Content Marketing: How to satisfy the direct marketing need for measurement

Content Marketing

Many of us direct marketers have been struggling with content marketing – the creation and publishing of information presented in a variety of formats, video, white papers, blog posts, infographics, case studies, how-to guides, question and answer articles and more.

While we recognize that this information can be an important marketing strategy and is helpful in building a brand’s identity, we struggle with measuring the return on the investment (ROI) of content marketing. Measuring effectiveness is our expectation of every marketing program.

We understand the content creation needs to informative and not promotional, or it will quickly loose credibility with our audience. Carefully crafted content can be informative while subtly driving a desired action without appearing promotional.

Once you have the proper content, you can start measuring effectiveness.

Content should not be measured with a single metric, because no one data point can satisfactorily tell you whether your program is working. Instead, you need to measure on several of metrics:

1. Consumption

How many from your target audience opened and read your content measured as page views, downloads, or views?  This is the most fundamental type of content metric, and is unfortunately also the place where many programs both start and end. It’s an important piece of data, and is generally easy to derive through Google Analytics, YouTube insights, or similar analytics programs. The key is to not stop your measuring with consumption data.

2. Sharing

How often did your target audience feel the content was worthy to share with others? Here we’re measuring how successful your content is in getting consumers to share it with others, as determined by tweets, likes, LinkedIn shares, Google + shares, and others.  By sharing your content your primary target audience is endorsing the content and extending the content’s reach.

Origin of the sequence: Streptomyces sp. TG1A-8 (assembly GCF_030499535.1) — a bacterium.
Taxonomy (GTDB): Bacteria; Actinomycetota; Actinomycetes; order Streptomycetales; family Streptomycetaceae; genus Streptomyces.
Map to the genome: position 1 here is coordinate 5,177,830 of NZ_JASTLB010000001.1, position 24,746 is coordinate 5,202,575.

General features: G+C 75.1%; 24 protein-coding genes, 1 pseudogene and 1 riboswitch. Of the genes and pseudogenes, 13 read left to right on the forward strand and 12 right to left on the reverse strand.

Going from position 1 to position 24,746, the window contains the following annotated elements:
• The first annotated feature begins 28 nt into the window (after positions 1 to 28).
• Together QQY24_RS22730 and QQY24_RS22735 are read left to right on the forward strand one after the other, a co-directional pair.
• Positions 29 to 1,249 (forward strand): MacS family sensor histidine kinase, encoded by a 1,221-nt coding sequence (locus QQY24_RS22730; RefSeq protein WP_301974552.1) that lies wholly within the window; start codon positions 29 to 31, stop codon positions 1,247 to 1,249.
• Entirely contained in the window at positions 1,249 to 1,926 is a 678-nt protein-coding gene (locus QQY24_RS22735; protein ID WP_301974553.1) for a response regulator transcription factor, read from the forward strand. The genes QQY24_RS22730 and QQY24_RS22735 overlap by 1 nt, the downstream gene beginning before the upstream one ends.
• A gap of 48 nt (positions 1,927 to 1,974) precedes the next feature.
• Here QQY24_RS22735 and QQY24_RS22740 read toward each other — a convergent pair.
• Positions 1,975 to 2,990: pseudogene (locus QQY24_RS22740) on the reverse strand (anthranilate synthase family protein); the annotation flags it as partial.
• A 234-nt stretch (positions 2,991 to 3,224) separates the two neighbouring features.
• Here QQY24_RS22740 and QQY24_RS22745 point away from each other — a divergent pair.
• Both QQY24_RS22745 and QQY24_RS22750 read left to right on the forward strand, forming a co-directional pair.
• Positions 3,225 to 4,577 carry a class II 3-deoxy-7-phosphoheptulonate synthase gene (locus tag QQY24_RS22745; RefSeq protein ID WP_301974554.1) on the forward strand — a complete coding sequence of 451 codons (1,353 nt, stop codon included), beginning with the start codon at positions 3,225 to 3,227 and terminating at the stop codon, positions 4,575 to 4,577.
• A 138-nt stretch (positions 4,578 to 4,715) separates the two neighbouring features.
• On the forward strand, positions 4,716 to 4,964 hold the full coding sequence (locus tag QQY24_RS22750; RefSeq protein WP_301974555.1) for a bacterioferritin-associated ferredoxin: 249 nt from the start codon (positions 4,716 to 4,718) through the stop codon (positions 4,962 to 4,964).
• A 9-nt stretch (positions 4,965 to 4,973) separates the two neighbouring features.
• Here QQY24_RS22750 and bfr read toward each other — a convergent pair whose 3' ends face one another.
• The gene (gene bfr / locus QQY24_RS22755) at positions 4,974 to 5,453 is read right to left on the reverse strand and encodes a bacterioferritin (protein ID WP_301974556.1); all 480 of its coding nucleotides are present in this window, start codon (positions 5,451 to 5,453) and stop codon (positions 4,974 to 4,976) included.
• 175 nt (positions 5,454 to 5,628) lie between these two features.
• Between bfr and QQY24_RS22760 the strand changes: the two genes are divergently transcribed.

You’ll want to make it easy for your audience to share your content by placing links to the top social media sites within your content.  There are several analytics packages than can help to determine sharing volume.

3. Lead Generation

How many of the target audience turn into leads? Now we’re just counting viewers/readers, and are getting the interest of direct marketers,. Whether you require registration before allowing people to read/watch/download your content, or whether you’re measuring leads generated after content is consumed, this is where we start determining whether the content marketing effort is making financial sense.

If you have an online lead form on your site, you can measure leads by determining how many people went to the lead form immediately after consuming your content. You can also set a browser cookie and track when someone fills out that lead form after viewing your content. If your leads are handled via phone, you can install a simple script that shows a different (trackable) phone number when people have first watched a video, downloaded a presentation, etc.

4. Sales

How often do content viewers turn into customers? Using your customer and prospect database, note in the prospect record that the potential customer consumed content pieces X, Y, and Z. Then, when the sales development team turns that prospect into a sale, determine the projected revenue and profit (lifetime value) of that customer, and assign it to the content pieces.

Content marketing is not just about consumption. Measuring all four content marketing metrics will provide important direction for planning the efficient expansion of your campaign.